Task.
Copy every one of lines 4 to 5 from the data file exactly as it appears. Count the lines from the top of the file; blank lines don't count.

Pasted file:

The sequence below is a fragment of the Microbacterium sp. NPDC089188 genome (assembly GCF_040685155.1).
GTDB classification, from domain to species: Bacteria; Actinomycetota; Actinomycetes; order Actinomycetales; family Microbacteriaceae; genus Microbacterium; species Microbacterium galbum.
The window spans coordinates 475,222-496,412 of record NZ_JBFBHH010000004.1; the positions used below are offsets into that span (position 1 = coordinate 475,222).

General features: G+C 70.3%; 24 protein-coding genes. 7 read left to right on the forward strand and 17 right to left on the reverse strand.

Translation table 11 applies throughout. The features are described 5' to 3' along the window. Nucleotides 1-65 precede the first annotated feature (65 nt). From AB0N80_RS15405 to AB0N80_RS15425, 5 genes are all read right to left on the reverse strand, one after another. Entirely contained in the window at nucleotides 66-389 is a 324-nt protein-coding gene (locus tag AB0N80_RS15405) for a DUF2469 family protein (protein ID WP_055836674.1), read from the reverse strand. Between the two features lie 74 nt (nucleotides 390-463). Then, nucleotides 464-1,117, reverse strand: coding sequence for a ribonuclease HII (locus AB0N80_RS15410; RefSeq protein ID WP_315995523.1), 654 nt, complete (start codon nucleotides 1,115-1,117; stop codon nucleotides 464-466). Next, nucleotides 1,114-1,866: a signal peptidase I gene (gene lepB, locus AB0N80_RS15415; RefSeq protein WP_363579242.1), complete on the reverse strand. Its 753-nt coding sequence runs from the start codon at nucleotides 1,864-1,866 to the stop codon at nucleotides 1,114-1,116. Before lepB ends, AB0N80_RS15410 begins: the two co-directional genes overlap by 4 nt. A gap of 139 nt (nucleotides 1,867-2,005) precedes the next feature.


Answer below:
General features: G+C 70.3%; 24 protein-coding genes. 7 read left to right on the forward strand and 17 right to left on the reverse strand.

Translation table 11 applies throughout. The features are described 5' to 3' along the window. Nucleotides 1-65 precede the first annotated feature (65 nt). From AB0N80_RS15405 to AB0N80_RS15425, 5 genes are all read right to left on the reverse strand, one after another. Entirely contained in the window at nucleotides 66-389 is a 324-nt protein-coding gene (locus tag AB0N80_RS15405) for a DUF2469 family protein (protein ID WP_055836674.1), read from the reverse strand. Between the two features lie 74 nt (nucleotides 390-463). Then, nucleotides 464-1,117, reverse strand: coding sequence for a ribonuclease HII (locus AB0N80_RS15410; RefSeq protein ID WP_315995523.1), 654 nt, complete (start codon nucleotides 1,115-1,117; stop codon nucleotides 464-466). Next, nucleotides 1,114-1,866: a signal peptidase I gene (gene lepB, locus AB0N80_RS15415; RefSeq protein WP_363579242.1), complete on the reverse strand. Its 753-nt coding sequence runs from the start codon at nucleotides 1,864-1,866 to the stop codon at nucleotides 1,114-1,116. Before lepB ends, AB0N80_RS15410 begins: the two co-directional genes overlap by 4 nt. A gap of 139 nt (nucleotides 1,867-2,005) precedes the next feature.